This is the sixth annual CU in the Community program, which gives staff the opportunity to volunteer a half-day of work time. Departments are encouraged to volunteer as a group so they can work together outside the normal workplace setting while contributing to the university’s mission of improving the health and well-being of people in Colorado.

The 2016-17 campaign began on Nov. 11, which is Veteran’s Day. The starting date reflects CU Denver and CU Anschutz Medical Campus’ focus on supporting area veterans this year.

Members of CU Anschutz’s leadership staff, including Chancellor Donald Elliman, started the campaign by visiting the U.S. Department of Veterans Affairs Hospital in Denver.

Supporting those who served

On that afternoon, CU Anschutz staff welcomed vets in the various outpatient clinic waiting rooms by passing out coffee and tea and talking to the patients about their experiences. They also dropped into patients’ rooms to chat and kept them company as they received treatment in the infusion clinic.

“Volunteering with the VA Hospital was particularly meaningful. Our veterans have sacrificed for us – it feels good to give them more than a heartfelt ‘thank you.’” — Chancellor Donald Elliman

That’s where Elliman, Graduate School Dean David Engelke, PhD, and College of Nursing Dean Sarah Thompson, PhD, RN, FAAN, spent much of their visit. The infusion clinic is where vets go to receive chemotherapy or intravenous treatment for conditions such as multiple sclerosis and rheumatoid arthritis.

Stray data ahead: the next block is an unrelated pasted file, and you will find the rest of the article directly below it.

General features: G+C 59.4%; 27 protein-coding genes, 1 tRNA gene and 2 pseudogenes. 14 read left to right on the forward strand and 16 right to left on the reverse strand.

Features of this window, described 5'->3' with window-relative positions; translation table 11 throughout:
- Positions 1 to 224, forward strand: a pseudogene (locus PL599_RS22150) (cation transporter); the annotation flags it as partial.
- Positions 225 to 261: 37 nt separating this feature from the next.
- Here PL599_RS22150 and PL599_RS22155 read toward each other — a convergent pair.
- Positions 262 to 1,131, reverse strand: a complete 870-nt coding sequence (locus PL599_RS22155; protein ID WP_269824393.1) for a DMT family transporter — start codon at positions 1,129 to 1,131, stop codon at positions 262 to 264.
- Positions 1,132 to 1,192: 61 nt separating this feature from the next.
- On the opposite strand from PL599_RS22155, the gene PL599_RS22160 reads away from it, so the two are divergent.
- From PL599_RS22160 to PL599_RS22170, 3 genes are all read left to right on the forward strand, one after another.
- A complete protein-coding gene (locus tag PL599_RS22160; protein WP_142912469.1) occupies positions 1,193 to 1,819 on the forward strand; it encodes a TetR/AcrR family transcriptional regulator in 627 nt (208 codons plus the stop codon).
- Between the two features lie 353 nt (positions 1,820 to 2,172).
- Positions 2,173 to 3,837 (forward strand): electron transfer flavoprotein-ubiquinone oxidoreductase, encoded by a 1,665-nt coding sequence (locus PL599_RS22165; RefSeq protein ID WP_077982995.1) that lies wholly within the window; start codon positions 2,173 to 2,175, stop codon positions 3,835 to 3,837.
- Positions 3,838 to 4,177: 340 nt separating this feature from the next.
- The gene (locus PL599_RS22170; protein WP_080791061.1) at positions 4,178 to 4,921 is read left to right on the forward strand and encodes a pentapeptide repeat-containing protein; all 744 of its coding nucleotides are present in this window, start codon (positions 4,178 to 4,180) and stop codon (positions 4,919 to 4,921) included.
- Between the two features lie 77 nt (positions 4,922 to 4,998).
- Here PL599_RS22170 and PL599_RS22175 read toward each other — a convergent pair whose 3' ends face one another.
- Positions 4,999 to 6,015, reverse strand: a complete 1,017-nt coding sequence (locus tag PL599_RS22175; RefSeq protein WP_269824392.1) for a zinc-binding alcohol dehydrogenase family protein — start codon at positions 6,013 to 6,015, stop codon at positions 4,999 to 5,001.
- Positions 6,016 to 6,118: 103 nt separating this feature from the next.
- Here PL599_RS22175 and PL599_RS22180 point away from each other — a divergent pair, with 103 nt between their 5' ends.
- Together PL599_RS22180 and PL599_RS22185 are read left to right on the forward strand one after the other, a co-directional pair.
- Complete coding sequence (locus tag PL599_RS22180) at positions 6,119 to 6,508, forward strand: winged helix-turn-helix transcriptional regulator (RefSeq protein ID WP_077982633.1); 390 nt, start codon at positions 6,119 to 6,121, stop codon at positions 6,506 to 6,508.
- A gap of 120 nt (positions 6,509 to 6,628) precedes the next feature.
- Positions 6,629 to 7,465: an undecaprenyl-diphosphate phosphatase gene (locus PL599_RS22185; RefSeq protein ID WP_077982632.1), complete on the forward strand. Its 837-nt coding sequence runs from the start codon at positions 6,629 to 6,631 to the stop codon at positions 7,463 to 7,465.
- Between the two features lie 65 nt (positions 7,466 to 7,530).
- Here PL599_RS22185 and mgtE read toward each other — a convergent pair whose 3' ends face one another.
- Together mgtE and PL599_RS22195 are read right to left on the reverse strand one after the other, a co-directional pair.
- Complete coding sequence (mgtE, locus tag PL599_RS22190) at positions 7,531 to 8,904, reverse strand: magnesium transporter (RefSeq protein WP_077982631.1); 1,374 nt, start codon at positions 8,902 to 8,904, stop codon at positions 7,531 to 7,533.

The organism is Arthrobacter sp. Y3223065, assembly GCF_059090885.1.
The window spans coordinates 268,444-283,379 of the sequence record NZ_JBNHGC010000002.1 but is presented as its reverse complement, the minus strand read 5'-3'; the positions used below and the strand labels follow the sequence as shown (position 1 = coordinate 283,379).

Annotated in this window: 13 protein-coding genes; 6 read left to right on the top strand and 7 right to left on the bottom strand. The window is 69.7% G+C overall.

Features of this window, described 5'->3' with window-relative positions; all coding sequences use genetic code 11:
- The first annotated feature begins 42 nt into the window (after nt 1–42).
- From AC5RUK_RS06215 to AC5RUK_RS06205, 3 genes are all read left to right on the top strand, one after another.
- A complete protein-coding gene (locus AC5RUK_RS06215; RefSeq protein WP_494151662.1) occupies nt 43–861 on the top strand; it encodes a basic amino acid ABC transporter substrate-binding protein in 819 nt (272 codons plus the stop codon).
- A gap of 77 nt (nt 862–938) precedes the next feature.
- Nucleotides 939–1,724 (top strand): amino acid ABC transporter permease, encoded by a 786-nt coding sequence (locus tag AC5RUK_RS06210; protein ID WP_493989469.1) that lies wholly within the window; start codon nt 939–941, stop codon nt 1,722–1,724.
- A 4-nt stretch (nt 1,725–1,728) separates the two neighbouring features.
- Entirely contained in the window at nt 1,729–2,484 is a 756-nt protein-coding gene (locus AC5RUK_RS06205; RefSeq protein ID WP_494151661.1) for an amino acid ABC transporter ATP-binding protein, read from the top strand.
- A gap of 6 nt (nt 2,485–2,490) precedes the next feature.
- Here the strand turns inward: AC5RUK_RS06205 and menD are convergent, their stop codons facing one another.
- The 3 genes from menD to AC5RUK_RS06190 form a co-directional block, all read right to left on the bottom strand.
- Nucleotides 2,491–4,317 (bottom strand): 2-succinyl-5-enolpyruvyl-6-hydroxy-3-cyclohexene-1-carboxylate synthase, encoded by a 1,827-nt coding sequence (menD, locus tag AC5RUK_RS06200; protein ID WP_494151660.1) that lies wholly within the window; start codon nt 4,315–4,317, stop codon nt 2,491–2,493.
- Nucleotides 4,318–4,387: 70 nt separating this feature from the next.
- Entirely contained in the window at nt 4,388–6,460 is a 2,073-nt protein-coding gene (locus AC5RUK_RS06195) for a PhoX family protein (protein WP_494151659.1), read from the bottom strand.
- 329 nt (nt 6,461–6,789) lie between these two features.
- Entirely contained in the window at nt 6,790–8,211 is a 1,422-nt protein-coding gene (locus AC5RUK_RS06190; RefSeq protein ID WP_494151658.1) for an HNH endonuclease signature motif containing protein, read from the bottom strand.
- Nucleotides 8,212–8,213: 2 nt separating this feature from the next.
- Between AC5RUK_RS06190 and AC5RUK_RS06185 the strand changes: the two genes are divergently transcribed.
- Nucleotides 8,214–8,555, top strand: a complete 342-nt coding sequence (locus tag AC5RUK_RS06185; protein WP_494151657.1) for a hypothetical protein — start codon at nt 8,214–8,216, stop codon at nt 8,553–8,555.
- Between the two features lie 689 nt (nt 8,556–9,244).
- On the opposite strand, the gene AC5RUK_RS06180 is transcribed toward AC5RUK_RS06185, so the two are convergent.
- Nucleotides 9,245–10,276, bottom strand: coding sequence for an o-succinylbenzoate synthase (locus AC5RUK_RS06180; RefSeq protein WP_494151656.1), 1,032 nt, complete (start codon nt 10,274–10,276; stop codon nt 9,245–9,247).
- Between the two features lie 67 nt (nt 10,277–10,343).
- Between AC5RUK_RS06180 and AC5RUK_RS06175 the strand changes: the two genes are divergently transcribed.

Depending on the treatment, a patient could be in that clinic for five minutes or for a few hours. The infusion rooms have recliners and televisions for each patient, but sometimes the best way to pass the time is by chatting. Elliman, Engelke and Thompson spoke to about 10 vets of varying ages and service backgrounds as they received treatment.

The vets welcomed the chance to talk, and CU Anschutz’s volunteers were grateful for the opportunity to offer support.

“Volunteering with the VA Hospital was particularly meaningful. Our veterans have sacrificed for us – it feels good to give them more than a heartfelt ‘thank you,’” Elliman said afterward.

The help will be appreciated, VA volunteer specialist Jack Fletcher said as he walked the CU Anschutz visitors through the hospital. The VA relies on volunteers to help make patients feel welcome and comfortable, and it has a list of more than a dozen jobs around the hospital volunteers can staff, plus more roles in which volunteers can help veterans out outside of the hospital.

Contributing to the community

While employees are free to choose the organizations and causes they support, this holiday season the university has formed partnerships with organizations in Denver and Aurora. In addition to the VA, the Volunteers of America is a partner. CU Denver Chancellor Dorothy Horrell is scheduled to volunteer at the VOA’s Veterans Resource Center in January.

CU Anschutz Chancellor Donald Elliman at 2016 CU in the Community trip to VA hospital
CU Anschutz Chancellor Donald Elliman at 2016 CU in the Community trip to VA hospital. Elliman is talking with Paul Bruns, an RN in the infusion clinic.